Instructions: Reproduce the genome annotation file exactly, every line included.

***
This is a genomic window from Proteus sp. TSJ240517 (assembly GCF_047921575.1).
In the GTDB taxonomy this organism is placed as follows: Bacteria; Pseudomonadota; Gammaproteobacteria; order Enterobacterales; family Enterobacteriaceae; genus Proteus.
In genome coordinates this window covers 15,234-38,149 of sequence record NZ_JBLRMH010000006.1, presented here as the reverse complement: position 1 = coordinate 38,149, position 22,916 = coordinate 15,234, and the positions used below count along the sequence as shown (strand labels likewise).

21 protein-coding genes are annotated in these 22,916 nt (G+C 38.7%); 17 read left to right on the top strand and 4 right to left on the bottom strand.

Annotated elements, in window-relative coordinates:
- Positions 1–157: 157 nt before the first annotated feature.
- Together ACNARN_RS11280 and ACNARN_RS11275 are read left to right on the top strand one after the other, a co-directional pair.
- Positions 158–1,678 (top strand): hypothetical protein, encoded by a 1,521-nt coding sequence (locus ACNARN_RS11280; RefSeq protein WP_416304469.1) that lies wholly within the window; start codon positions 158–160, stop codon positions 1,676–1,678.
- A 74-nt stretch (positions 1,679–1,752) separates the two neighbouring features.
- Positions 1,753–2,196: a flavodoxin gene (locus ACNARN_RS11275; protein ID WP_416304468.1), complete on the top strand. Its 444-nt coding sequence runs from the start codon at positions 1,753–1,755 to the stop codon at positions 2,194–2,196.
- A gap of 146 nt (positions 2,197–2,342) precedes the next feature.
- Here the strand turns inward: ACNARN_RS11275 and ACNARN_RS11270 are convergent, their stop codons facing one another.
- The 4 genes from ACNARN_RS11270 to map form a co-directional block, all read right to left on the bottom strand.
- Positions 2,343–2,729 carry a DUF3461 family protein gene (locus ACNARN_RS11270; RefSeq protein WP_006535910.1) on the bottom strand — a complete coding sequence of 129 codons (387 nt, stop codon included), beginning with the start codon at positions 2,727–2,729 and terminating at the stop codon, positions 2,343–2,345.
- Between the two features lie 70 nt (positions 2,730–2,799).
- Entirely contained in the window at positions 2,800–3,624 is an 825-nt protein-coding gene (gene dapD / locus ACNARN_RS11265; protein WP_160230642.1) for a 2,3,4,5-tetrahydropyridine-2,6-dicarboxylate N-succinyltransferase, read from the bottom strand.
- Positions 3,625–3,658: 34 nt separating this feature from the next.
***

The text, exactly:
This is a genomic window from Proteus sp. TSJ240517 (assembly GCF_047921575.1).
In the GTDB taxonomy this organism is placed as follows: Bacteria; Pseudomonadota; Gammaproteobacteria; order Enterobacterales; family Enterobacteriaceae; genus Proteus.
In genome coordinates this window covers 15,234-38,149 of sequence record NZ_JBLRMH010000006.1, presented here as the reverse complement: position 1 = coordinate 38,149, position 22,916 = coordinate 15,234, and the positions used below count along the sequence as shown (strand labels likewise).

21 protein-coding genes are annotated in these 22,916 nt (G+C 38.7%); 17 read left to right on the top strand and 4 right to left on the bottom strand.

Annotated elements, in window-relative coordinates:
- Positions 1–157: 157 nt before the first annotated feature.
- Together ACNARN_RS11280 and ACNARN_RS11275 are read left to right on the top strand one after the other, a co-directional pair.
- Positions 158–1,678 (top strand): hypothetical protein, encoded by a 1,521-nt coding sequence (locus ACNARN_RS11280; RefSeq protein WP_416304469.1) that lies wholly within the window; start codon positions 158–160, stop codon positions 1,676–1,678.
- A 74-nt stretch (positions 1,679–1,752) separates the two neighbouring features.
- Positions 1,753–2,196: a flavodoxin gene (locus ACNARN_RS11275; protein ID WP_416304468.1), complete on the top strand. Its 444-nt coding sequence runs from the start codon at positions 1,753–1,755 to the stop codon at positions 2,194–2,196.
- A gap of 146 nt (positions 2,197–2,342) precedes the next feature.
- Here the strand turns inward: ACNARN_RS11275 and ACNARN_RS11270 are convergent, their stop codons facing one another.
- The 4 genes from ACNARN_RS11270 to map form a co-directional block, all read right to left on the bottom strand.
- Positions 2,343–2,729 carry a DUF3461 family protein gene (locus ACNARN_RS11270; RefSeq protein WP_006535910.1) on the bottom strand — a complete coding sequence of 129 codons (387 nt, stop codon included), beginning with the start codon at positions 2,727–2,729 and terminating at the stop codon, positions 2,343–2,345.
- Between the two features lie 70 nt (positions 2,730–2,799).
- Entirely contained in the window at positions 2,800–3,624 is an 825-nt protein-coding gene (gene dapD / locus ACNARN_RS11265; protein WP_160230642.1) for a 2,3,4,5-tetrahydropyridine-2,6-dicarboxylate N-succinyltransferase, read from the bottom strand.
- Positions 3,625–3,658: 34 nt separating this feature from the next.